The Church’s Thanksgiving Meal
Today, on Thanksgiving, or during this Thanksgiving season, various churches will celebrate a thanksgiving feast, sometimes even inviting non-members who are poor or needy to join them. Such a mixture of diverse people sharing a bountiful meal together is meant to reflect the (supposed) original Thanksgiving when the Pilgrims and Indians in New England joined together to celebrate their harvest blessings. Even if there was such a feast, it was an exception to the rule: Pilgrims were more inclined to take over the land of the Indians than to share the harvests of the land with them.
As an annual holiday, the Thanksgiving feast of sharing a meal with extended family or even with the poor in a church is likewise more of an exception to the rule: our nuclear families and local churches are more inclined to feast among ourselves, with little thought of sharing with others. Some churches do have church pantries where they give limited amounts of certain kinds of food to the poor once a week or once a month. Yet, rather than a shared meal together, the dynamics are more about church volunteers being the givers to people they don’t really know, who are expected to be thankful to their givers (and perhaps come to their church, to fill up empty pews–pews where people don’t really interact together).
In 1 Cor. 11:17-34 Paul gives an extended description of how the church was–or should be–eating the Lord’s supper. Some churches now refer to this supper as the eucharist. The Greek verb eucharisteo is about giving thanks. The original model Paul depicts is Jesus, on the night he was betrayed, taking bread, giving thanks, breaking it, and telling his disciples, “This is my body which is for you; do this in remembrance of me” (11:23-24). That original setting was Jesus and his disciples eating bread and drinking from the cup as part of a supper or meal. Likewise, in 11:20-22, the church was eating a meal; but those who brought most of the food went ahead and ate before those who had little food arrived. As a result, the “early birds” became drunk with the wine of the cup, while the late comers remained hungry. Paul concludes that this is not eating the Lord’s supper; this is just the usual neglect of, and even contempt for, those who have less by those who have more.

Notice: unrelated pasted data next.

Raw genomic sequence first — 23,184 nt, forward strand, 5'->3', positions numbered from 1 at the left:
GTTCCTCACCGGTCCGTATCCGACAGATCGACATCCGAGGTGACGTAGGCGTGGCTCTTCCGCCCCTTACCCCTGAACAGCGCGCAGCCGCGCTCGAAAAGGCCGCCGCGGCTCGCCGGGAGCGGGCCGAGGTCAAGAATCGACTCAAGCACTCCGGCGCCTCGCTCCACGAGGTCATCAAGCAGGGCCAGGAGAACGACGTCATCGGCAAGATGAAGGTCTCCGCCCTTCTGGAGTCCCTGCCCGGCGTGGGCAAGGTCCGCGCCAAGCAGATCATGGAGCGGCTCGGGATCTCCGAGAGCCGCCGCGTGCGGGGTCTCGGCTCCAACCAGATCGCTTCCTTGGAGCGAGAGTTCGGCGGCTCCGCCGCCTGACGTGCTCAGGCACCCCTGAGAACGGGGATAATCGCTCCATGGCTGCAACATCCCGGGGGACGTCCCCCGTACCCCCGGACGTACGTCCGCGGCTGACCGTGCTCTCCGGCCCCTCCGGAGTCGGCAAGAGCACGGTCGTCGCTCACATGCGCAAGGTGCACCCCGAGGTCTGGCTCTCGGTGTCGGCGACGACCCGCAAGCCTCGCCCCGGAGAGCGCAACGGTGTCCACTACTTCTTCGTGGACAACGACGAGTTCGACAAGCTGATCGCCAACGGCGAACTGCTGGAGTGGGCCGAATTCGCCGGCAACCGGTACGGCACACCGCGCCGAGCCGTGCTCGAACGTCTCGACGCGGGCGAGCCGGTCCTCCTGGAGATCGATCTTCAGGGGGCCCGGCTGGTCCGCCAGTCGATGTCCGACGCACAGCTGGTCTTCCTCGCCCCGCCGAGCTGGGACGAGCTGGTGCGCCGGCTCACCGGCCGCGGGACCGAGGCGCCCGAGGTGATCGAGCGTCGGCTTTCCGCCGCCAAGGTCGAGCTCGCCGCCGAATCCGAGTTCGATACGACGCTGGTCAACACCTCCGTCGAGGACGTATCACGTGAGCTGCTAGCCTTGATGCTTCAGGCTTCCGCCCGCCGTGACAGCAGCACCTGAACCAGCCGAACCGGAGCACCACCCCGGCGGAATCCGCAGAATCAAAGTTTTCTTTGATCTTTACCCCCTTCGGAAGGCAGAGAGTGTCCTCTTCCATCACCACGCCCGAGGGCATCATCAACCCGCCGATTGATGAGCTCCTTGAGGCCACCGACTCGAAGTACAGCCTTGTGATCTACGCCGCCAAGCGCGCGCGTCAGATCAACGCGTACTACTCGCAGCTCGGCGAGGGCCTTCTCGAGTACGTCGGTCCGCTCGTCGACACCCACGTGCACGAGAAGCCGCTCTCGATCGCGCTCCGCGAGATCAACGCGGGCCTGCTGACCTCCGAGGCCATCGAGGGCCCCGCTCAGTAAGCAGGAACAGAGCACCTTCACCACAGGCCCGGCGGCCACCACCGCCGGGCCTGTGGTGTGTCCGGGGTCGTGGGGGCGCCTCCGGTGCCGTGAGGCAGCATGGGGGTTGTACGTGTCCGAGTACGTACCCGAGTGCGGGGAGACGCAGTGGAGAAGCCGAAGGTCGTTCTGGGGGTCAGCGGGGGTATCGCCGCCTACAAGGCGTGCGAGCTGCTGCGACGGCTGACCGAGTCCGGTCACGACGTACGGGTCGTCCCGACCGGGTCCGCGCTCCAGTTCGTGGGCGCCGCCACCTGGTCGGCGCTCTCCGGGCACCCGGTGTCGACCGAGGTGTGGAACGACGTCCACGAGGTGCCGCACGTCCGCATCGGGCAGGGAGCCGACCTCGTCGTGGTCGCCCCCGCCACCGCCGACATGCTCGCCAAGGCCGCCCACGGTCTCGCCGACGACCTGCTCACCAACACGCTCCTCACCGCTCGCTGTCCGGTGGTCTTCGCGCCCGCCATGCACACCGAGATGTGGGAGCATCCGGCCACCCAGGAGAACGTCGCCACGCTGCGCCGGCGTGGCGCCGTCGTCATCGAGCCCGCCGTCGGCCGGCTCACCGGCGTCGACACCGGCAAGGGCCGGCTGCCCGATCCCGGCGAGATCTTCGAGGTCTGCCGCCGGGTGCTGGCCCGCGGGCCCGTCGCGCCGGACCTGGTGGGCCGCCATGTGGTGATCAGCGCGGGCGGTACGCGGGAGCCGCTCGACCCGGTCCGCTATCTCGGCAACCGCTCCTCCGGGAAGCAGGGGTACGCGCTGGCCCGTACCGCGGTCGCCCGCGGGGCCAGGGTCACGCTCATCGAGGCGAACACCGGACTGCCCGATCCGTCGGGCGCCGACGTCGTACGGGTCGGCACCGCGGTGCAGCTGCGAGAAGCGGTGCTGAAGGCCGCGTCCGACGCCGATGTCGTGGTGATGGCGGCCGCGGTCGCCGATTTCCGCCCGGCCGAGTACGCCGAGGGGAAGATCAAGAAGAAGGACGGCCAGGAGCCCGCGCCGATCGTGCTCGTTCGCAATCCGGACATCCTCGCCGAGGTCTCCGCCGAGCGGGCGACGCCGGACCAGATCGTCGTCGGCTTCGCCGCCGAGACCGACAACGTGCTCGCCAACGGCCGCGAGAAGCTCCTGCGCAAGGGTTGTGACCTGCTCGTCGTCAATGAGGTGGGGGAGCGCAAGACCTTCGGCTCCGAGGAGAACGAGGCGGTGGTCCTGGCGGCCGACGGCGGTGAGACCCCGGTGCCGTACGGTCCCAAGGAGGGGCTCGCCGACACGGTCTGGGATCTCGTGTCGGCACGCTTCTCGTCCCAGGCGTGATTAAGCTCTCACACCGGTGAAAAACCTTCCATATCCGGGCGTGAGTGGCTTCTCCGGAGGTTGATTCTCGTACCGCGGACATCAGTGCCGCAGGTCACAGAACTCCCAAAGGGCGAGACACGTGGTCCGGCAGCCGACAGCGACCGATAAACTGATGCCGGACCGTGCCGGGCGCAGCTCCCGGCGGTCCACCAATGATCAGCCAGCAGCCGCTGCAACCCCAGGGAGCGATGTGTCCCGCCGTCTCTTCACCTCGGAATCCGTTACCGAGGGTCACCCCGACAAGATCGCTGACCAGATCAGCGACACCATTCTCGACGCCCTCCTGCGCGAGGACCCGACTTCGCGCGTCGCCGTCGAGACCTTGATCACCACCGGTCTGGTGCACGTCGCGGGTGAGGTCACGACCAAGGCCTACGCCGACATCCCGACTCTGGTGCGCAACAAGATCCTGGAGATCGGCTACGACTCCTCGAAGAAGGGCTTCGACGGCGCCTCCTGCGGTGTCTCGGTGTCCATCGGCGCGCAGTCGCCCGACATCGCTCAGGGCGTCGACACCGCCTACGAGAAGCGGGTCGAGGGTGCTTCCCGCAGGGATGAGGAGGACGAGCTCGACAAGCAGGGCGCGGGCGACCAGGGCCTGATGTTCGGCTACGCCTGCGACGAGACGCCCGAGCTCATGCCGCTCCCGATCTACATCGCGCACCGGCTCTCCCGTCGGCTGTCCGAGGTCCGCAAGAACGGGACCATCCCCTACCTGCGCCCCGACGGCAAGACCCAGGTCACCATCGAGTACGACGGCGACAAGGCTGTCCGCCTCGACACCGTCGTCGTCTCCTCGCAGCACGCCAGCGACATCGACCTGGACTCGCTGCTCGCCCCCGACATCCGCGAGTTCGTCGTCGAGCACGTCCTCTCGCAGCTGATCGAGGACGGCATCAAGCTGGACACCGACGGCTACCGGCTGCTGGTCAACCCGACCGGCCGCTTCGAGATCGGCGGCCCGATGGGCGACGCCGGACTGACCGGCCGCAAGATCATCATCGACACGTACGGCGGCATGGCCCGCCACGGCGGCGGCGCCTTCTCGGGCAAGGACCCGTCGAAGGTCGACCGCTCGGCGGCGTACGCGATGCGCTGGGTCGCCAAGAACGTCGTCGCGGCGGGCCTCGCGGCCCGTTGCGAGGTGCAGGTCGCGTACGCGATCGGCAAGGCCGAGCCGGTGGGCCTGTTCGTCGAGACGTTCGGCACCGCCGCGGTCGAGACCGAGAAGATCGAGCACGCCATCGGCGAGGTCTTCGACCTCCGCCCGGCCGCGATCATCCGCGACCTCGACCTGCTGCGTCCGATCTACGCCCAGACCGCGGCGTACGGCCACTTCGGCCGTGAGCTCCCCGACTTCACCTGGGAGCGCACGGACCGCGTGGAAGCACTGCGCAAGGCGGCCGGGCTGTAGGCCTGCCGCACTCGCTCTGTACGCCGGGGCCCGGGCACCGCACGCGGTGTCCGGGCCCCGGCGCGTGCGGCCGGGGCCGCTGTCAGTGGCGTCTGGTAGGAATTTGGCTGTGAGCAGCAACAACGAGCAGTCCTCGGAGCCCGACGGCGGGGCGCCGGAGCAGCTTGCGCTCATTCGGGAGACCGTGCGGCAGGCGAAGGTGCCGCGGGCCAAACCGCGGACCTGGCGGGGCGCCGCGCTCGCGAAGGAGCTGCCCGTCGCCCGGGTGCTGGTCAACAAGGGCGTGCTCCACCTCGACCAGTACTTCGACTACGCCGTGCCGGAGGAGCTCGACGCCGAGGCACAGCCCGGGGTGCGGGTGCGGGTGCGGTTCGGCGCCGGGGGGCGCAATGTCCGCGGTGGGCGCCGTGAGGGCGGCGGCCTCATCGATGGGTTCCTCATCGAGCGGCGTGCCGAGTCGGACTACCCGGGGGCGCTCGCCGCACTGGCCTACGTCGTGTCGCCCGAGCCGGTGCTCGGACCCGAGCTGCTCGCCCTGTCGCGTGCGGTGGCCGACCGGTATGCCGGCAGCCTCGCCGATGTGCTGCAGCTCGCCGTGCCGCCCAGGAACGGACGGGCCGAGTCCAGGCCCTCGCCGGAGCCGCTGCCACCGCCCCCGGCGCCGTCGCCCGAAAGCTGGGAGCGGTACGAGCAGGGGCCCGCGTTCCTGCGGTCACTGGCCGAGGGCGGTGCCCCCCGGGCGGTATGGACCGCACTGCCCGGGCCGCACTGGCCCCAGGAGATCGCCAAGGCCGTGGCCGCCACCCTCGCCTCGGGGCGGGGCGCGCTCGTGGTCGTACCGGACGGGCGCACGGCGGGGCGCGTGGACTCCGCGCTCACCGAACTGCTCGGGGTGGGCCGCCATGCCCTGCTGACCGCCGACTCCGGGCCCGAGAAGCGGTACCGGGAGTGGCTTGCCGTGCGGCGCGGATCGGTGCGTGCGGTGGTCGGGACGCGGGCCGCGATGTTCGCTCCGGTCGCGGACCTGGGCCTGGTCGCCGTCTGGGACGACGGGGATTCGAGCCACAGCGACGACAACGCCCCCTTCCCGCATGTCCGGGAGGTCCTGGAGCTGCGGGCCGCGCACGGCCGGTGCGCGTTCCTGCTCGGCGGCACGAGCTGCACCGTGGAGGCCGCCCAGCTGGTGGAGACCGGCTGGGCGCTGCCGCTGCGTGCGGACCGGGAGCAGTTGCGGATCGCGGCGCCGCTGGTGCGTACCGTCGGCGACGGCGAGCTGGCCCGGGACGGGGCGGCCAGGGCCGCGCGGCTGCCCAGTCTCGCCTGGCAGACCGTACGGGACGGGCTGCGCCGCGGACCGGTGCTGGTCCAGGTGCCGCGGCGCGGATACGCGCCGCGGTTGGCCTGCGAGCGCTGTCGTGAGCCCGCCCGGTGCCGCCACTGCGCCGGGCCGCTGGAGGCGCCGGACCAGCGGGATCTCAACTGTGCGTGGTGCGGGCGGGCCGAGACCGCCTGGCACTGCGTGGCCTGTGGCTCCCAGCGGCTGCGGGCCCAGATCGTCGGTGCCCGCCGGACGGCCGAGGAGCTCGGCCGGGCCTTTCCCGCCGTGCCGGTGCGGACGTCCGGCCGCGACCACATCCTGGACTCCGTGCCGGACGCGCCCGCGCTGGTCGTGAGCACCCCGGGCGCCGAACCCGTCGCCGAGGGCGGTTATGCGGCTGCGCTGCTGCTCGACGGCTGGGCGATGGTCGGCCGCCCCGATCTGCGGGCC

The sharing of food as part of the Lord’s supper eventually led to the giving of a small morsel of bread (or a “wafer”) to each church member by a member of their clergy. This ritual could give thanks for the gift of Jesus and his body given in death for their sins; but it still was not really the Lord’s supper. For it was done along with the usual neglect of, and even contempt for, those who have less by those who have more. Supposedly their sins of arrogance and malice would be forgiven through this ritual. But Paul said those who ate the bread and drank the cup without discerning the body (the body that includes those who have less food) would eat and drink judgment upon themselves (11:29).